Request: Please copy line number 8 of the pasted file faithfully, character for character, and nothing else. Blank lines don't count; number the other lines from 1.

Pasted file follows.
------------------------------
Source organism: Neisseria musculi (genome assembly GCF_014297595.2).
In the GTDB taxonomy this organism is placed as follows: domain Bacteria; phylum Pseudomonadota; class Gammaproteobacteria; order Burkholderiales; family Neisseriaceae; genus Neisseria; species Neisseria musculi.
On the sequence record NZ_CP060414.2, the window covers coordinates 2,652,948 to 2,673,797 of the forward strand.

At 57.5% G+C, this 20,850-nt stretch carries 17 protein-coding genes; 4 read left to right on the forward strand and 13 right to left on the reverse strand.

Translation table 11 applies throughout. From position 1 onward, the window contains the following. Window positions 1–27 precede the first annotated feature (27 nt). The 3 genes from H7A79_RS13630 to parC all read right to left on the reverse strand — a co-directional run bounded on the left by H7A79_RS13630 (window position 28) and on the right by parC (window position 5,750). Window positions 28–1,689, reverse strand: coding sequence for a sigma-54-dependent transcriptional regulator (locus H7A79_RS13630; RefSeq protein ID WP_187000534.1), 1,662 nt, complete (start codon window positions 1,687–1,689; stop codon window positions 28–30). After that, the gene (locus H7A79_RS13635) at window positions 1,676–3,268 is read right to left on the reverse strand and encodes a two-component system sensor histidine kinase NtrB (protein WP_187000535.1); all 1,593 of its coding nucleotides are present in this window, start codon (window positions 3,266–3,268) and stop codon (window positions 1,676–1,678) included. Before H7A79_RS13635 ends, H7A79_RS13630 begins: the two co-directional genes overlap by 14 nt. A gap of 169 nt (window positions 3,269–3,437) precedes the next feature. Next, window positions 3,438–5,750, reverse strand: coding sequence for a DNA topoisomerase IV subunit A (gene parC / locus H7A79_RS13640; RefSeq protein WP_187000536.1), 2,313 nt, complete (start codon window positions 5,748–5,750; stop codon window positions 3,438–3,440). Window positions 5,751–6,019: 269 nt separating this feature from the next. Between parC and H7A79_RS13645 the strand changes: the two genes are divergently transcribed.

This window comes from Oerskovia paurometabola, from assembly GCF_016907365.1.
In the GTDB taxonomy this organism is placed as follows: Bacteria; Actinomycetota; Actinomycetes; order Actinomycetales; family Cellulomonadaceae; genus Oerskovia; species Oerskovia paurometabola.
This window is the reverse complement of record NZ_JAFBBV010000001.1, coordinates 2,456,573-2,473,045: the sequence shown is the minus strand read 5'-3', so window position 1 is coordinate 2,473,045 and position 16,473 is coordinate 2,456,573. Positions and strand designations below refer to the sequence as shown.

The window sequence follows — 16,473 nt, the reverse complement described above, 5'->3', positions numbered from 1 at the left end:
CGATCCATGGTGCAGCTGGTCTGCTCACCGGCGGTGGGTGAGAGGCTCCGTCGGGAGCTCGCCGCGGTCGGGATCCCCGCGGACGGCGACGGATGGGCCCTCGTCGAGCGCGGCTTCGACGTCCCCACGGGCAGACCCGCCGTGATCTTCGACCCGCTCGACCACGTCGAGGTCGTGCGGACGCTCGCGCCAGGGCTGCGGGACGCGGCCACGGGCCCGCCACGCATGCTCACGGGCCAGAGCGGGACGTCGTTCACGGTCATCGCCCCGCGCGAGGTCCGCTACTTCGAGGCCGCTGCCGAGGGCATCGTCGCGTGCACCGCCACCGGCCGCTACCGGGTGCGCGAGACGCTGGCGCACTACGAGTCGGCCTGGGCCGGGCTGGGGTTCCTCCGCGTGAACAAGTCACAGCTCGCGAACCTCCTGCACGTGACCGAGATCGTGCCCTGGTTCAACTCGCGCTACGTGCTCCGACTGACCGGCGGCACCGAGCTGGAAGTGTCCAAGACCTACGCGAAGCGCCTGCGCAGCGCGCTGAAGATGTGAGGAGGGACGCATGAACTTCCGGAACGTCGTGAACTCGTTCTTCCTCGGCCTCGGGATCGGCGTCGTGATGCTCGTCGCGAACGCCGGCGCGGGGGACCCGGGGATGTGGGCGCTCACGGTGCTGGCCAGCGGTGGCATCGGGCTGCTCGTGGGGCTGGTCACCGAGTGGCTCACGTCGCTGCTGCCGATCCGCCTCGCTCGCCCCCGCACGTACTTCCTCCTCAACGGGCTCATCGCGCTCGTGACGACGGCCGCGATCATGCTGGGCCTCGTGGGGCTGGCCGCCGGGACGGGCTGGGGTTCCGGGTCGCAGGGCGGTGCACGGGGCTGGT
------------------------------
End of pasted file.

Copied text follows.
This window is the reverse complement of record NZ_JAFBBV010000001.1, coordinates 2,456,573-2,473,045: the sequence shown is the minus strand read 5'-3', so window position 1 is coordinate 2,473,045 and position 16,473 is coordinate 2,456,573. Positions and strand designations below refer to the sequence as shown.